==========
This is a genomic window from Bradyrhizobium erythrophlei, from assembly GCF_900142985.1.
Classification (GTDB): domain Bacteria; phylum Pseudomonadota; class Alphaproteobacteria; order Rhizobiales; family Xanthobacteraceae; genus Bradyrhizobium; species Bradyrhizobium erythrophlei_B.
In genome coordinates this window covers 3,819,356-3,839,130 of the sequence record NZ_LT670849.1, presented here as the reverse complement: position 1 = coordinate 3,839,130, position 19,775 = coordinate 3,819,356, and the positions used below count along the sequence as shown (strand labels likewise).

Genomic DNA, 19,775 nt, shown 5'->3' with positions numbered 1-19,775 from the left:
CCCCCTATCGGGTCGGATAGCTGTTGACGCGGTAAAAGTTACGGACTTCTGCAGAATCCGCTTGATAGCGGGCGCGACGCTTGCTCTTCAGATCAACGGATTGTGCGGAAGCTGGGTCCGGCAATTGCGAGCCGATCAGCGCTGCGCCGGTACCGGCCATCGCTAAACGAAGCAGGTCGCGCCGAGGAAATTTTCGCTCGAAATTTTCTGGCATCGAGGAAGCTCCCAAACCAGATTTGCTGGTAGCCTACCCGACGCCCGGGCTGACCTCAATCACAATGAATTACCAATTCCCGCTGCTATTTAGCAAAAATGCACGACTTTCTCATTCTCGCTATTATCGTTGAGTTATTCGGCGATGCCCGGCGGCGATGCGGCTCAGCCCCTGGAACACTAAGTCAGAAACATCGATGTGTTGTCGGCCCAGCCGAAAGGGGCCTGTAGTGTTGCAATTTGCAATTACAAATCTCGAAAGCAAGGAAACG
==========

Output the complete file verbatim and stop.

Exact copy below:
This is a genomic window from Bradyrhizobium erythrophlei, from assembly GCF_900142985.1.
Classification (GTDB): domain Bacteria; phylum Pseudomonadota; class Alphaproteobacteria; order Rhizobiales; family Xanthobacteraceae; genus Bradyrhizobium; species Bradyrhizobium erythrophlei_B.
In genome coordinates this window covers 3,819,356-3,839,130 of the sequence record NZ_LT670849.1, presented here as the reverse complement: position 1 = coordinate 3,839,130, position 19,775 = coordinate 3,819,356, and the positions used below count along the sequence as shown (strand labels likewise).

Genomic DNA, 19,775 nt, shown 5'->3' with positions numbered 1-19,775 from the left:
CCCCCTATCGGGTCGGATAGCTGTTGACGCGGTAAAAGTTACGGACTTCTGCAGAATCCGCTTGATAGCGGGCGCGACGCTTGCTCTTCAGATCAACGGATTGTGCGGAAGCTGGGTCCGGCAATTGCGAGCCGATCAGCGCTGCGCCGGTACCGGCCATCGCTAAACGAAGCAGGTCGCGCCGAGGAAATTTTCGCTCGAAATTTTCTGGCATCGAGGAAGCTCCCAAACCAGATTTGCTGGTAGCCTACCCGACGCCCGGGCTGACCTCAATCACAATGAATTACCAATTCCCGCTGCTATTTAGCAAAAATGCACGACTTTCTCATTCTCGCTATTATCGTTGAGTTATTCGGCGATGCCCGGCGGCGATGCGGCTCAGCCCCTGGAACACTAAGTCAGAAACATCGATGTGTTGTCGGCCCAGCCGAAAGGGGCCTGTAGTGTTGCAATTTGCAATTACAAATCTCGAAAGCAAGGAAACG